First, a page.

Reagan Era Changed American Politics

Before Ronald Reagan (search) captured the White House, jellybeans were for kids. Teflon was for pots and pans. Movie stars weren't serious enough to govern. And 69 was too old to be elected president.

Ronald Reagan's eight years in office accompanied - and sometimes set in motion - so many lasting changes that in many ways the Reagan era lives on, and the America before he took office feels far removed.

Mortgage rates were double what they are now. The deficit spending that so many worried about was a trickle next to today's torrent.

Usama bin Laden was a young scion of a wealthy Saudi family, not yet America's mortal enemy. And George W. Bush (search) was a Texas oilman whose entree to the White House was his father's vice presidency.

The GOP seemed a little lost, still under the shadow of Watergate (search) and groping for a unifying philosophy. Most Republicans wanted to shrink government, all right, but none since Barry Goldwater had mocked the federal bureaucracy with Reagan's enthusiasm.

"Government does not solve problems, it subsidizes them," Reagan quipped. Nonetheless, the U.S. government grew during Reagan's two terms and keeps growing.

And it was Reagan who made cutting taxes the party mantra, long before the current President Bush. Reagan called the tax code "a daily mugging."

Before Reagan's 1980 victory over Jimmy Carter (search), Democrats held all the cards - the House, the Senate, the presidency. Candidate Reagan's coattails helped carry a Republican majority into the Senate for the first time in a quarter-century - beginning the party's halting march toward its current domination of Congress, the presidency and a majority of governorships.

By pure force of personality, Reagan pushed the GOP and the nation toward the right. What had seemed staunchly conservative has become middle of the road; even Democrats don't call themselves liberal anymore. He created Reagan Democrats, Reaganomics and what he and his fellow crusaders liked to call the Reagan Revolution.

The presidency was without luster when Reagan took the oath of office Jan. 20, 1981. Richard Nixon had sullied the Oval Office, Gerald Ford merely occupied it, and Carter never appeared comfortable there.

Where Carter shunned pretense - believing a folksy, of-the-people White House bespoke his honesty - Ronald and Nancy Reagan (search) brought a Hollywood fondness for pomp and glamour.

Tuxedoes, designer gowns and limousines came back in style. Mrs. Reagan ordered expensive White House china, setting her critics sniping. John Travolta and Princess Diana danced together at a state dinner.

There were comparisons to the glamor of the Kennedy White House - and complaints that the president socialized with the wealthy while abandoning the poor and AIDS patients.

No president since has matched Reagan's fanfare, but none has tried a return to Carter's just-folks style either.

Reagan won over a cynical, weary nation with optimism and absolutes. It was "morning in America." The Soviet Union (search) was an "evil empire." Today that moral certitude is admired, and echoed, by President Bush, who deemed rogue nations an "axis of evil."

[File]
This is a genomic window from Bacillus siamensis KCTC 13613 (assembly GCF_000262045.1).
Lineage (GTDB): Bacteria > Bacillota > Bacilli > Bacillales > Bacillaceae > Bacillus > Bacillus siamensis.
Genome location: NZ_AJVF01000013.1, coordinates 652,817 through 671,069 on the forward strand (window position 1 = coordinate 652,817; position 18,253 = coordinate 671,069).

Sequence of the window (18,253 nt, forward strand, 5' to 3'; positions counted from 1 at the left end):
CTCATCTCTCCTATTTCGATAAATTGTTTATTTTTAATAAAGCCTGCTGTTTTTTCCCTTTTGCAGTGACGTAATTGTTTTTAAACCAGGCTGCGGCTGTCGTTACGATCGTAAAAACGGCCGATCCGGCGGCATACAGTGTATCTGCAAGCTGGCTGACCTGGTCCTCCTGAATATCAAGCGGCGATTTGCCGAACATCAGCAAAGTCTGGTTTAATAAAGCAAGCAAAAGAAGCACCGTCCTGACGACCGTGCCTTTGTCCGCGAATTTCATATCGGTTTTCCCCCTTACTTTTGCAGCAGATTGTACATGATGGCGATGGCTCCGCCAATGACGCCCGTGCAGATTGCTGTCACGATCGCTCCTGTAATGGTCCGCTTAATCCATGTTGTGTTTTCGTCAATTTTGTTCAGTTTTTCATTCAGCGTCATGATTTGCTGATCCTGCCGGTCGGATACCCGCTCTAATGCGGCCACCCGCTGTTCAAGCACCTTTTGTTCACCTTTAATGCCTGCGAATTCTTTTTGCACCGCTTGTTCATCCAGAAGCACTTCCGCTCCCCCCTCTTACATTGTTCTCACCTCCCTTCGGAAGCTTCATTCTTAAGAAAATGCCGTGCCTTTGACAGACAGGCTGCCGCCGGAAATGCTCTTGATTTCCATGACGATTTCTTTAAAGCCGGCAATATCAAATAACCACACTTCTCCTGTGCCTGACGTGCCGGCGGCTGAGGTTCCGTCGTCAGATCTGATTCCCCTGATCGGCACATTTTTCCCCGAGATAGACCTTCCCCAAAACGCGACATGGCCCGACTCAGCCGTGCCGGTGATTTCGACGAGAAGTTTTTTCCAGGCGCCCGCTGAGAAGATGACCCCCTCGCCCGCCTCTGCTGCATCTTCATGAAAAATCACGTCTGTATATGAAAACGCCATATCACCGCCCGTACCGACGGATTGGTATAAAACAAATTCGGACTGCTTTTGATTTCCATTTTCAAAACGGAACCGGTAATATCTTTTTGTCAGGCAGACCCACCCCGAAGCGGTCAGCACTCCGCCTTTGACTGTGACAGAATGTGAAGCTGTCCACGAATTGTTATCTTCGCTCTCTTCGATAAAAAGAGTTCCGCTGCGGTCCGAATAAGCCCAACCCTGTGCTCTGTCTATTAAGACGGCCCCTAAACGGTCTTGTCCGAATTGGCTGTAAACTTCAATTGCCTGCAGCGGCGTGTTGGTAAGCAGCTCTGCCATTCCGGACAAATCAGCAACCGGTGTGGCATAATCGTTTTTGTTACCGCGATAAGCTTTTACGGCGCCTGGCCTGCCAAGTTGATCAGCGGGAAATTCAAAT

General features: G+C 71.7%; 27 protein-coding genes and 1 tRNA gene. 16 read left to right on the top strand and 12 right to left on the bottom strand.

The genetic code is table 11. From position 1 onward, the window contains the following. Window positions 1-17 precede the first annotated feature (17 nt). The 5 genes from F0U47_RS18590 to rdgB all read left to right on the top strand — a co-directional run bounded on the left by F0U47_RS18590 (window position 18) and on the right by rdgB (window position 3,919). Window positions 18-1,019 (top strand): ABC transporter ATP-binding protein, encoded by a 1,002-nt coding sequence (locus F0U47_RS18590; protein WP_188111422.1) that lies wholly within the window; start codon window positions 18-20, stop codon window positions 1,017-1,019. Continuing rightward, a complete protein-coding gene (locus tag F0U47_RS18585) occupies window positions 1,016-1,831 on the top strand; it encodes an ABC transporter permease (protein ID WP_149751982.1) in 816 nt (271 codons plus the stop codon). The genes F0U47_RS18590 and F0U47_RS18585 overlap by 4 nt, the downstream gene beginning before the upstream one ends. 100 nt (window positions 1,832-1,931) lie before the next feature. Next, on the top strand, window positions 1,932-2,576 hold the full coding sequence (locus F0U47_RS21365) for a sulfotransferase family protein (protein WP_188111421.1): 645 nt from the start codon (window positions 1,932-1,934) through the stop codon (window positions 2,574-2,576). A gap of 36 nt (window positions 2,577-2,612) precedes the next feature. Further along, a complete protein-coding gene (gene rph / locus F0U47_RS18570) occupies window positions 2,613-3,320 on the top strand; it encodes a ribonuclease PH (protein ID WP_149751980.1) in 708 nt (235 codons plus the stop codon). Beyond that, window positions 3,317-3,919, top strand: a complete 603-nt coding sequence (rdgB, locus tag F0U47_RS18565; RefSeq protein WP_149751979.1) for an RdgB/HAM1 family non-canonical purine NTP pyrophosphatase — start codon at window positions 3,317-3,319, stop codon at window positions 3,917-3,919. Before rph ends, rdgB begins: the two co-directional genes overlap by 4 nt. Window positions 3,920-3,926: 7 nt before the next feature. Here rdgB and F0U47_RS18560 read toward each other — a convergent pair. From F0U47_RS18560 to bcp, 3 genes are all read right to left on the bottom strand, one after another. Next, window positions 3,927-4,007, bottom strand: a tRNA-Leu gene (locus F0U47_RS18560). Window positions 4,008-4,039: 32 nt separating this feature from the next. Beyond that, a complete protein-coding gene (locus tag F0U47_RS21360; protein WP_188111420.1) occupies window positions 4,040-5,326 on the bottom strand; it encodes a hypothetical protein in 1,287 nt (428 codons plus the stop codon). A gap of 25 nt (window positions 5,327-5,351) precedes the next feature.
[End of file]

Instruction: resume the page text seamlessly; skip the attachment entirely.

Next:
As terrorism has taken over Bush's tenure, the Cold War (search) defined Reagan's. Many historians credit his trillion-dollar arms buildup with hastening the Kremlin's demise in 1989.

During Reagan's time, it was the Soviet Union - not the United States - at war in Afghanistan. And bin Laden was a U.S. ally of sorts, fighting against the common Soviet enemy.

During the Carter administration, yellow ribbons on trees and mailboxes were emblems of support for the 52 American hostages in Iran - becoming a reminder of the U.S. military's botched attempt to rescue them. The hostages were released on Reagan's first inauguration day.

Today, yellow ribbons are a tribute to service members who are almost reflexively honored, even by critics of war in Iraq. Reagan rejuvenated the military - not only through his huge increases in defense spending but by inspiring the kind of old-fashioned, unabashed, flag-waving pride in the troops that had been out of fashion since the Vietnam War.

In 1980, Americans were nervous about the nation's $909 billion debt, an amount that seems quaint today.

Reagan declared the federal budget "out of control," then charged ahead with tax cuts and deficit spending that nearly tripled the national debt to $2.6 trillion in 1988. The president shrugged, the sky didn't fall, and these days few voters get worked up over a deficit topping $7 trillion.

Of course, it's easier to be unflustered about the risks of deficits with low interest rates and mild inflation. As the '80s dawned, paychecks couldn't keep up with runaway prices and homebuyers paid more than 13 percent interest on their mortgages. Gasoline shortages were fresh in the public memory.

Reagan walked into that picture with a faith that never flagged, even in his parting note in 1994, announcing he had Alzheimer's disease.

"I know that for America," he wrote, "there will always be a bright dawn ahead."